In the present study, the eosinophilia and the presence of FGN are important factors in the induction of colitis. However, eosinophilia is common in the parasite infection; FGN is also a regular microbial product in the intestine, not all patients with parasite infections suffer from IBD. In the present study, that mice with eosinophilia were prone to colitis is based on a premise of breaking the epithelial barrier function after treating with ethanol. The fact emphasizes that the integrity of intestinal barrier function is important to maintain the homeostasis in the intestine. Our results are in line with a recent report that intestinal epithelial cells express CD98 is involved in the induction of colitis in mice . A difference between our data and Nguyen’s study  is that we observed that intestinal Eos expressed CD98 while they revealed that intestinal epithelial cells expressed CD98. The fact indicates that more than one cell types express CD98 in the intestine, which may be associated with the pathogenesis of intestinal inflammation.
To further confirm the role of CD98 in the induction of the intestinal inflammation in the present experimental system, we pretreated a group of mice with anti-CD98 antibody, which blocked the inflammation. However, as shown by histology, the number of Eos was not decreased in this group of mice. The fact indicates that administration with anti-CD98 did not cause the death of Eos in the intestine; only neutralized the CD98 on Eos. The underlying mechanism is to be further investigated. In fact, Eos are not the only cell type expressing CD98, many other cell types  also express CD98. Whether the anti-CD98 antibody interfered with other cells’ function was not systematically observed, which needs to be further investigated.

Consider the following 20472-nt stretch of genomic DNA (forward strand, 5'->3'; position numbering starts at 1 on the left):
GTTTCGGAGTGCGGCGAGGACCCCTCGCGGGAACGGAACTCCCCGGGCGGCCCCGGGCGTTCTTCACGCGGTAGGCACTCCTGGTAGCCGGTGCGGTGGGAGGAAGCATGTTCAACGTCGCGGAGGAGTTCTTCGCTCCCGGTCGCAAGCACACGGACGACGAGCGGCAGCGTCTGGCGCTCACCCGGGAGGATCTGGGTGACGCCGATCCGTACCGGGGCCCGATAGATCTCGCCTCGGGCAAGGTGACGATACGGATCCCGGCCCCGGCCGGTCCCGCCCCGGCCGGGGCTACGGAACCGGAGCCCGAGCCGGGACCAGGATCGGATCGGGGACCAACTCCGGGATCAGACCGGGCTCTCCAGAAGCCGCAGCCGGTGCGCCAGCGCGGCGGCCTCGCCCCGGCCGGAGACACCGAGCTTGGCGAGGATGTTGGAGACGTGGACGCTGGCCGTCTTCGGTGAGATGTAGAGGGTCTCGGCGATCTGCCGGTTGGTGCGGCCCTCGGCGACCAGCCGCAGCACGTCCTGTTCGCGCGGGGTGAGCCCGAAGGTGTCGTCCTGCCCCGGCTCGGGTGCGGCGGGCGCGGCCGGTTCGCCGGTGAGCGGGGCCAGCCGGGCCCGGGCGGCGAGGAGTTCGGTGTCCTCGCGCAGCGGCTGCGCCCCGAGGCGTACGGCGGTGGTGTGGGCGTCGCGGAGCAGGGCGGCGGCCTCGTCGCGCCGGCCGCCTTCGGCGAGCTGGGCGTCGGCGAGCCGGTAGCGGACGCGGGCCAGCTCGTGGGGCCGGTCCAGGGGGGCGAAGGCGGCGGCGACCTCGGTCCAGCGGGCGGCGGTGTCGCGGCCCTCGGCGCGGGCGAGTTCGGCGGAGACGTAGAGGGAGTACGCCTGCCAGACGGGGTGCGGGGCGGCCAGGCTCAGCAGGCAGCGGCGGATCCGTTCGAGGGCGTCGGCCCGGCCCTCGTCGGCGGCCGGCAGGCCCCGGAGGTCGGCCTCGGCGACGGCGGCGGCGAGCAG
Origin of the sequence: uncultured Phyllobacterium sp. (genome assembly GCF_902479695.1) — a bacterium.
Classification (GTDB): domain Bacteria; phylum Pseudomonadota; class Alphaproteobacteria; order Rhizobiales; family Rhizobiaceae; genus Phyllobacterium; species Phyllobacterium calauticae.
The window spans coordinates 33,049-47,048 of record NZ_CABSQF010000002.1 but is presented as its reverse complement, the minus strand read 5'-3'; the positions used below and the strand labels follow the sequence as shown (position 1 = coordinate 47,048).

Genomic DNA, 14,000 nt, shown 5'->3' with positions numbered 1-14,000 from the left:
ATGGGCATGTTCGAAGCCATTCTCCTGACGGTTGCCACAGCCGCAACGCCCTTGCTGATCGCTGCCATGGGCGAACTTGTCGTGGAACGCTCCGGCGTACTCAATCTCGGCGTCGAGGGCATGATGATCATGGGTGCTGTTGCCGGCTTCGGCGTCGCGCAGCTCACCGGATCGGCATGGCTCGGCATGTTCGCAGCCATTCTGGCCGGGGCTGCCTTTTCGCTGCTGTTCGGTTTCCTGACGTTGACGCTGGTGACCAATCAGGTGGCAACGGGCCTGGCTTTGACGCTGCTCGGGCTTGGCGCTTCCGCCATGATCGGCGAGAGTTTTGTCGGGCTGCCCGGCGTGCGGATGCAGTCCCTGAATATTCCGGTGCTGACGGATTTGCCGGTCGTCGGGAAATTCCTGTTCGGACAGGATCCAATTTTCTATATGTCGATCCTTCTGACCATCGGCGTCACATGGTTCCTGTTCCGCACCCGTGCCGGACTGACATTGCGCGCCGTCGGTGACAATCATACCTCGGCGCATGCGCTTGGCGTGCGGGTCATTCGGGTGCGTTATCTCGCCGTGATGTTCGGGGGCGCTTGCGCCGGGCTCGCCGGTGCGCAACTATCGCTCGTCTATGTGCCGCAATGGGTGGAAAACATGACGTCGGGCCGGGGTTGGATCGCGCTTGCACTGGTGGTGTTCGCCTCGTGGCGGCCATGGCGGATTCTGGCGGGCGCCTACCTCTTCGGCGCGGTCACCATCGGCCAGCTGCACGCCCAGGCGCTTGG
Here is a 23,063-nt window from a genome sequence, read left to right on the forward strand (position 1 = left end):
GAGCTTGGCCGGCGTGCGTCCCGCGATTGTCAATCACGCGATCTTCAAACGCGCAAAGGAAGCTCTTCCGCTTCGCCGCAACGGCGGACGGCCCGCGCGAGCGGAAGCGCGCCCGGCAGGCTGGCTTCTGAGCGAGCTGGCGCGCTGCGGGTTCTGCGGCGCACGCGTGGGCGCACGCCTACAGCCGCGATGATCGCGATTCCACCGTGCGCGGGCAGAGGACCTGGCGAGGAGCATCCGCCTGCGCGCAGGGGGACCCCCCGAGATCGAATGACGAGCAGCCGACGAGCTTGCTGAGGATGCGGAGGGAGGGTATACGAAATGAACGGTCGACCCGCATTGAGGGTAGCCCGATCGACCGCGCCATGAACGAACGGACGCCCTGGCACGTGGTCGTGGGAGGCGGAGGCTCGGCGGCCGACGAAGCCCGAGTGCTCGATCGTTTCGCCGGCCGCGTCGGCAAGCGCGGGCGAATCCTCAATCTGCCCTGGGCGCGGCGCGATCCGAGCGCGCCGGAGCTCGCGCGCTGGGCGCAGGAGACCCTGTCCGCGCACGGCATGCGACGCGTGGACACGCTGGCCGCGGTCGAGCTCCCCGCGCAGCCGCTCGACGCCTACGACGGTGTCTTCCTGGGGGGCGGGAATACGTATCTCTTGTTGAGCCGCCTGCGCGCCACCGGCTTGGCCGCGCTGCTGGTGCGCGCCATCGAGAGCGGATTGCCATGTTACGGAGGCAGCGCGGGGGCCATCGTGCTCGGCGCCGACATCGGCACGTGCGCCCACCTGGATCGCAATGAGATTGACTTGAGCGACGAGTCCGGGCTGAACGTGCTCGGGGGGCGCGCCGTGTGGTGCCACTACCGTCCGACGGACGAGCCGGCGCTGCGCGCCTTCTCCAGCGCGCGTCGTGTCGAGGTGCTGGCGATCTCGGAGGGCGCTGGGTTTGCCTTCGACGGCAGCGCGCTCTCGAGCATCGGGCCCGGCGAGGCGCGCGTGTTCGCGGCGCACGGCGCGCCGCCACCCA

In summary, our data indicate that Eos express CD98 in IBD intestinal tissue. Microbial product, FGN, can activate DCs to express Gal-3. The Gal-3 binds CD98 to activate Eos to release chemical mediators and induces inflammation in the intestine.
Conceived and designed the experiments: BSF PCY. Performed the experiments: FMX HPZ HJH ZYS CZ. Analyzed the data: FMX HPZ HJH ZYS CZ. Contributed reagents/materials/analysis tools: FMX HPZ HJH ZYS CZ. Wrote the paper: PCY.
- 1. Podolsky DK (2003) The future of IBD treatment. J Gastroenterol 38 Suppl 1563–6.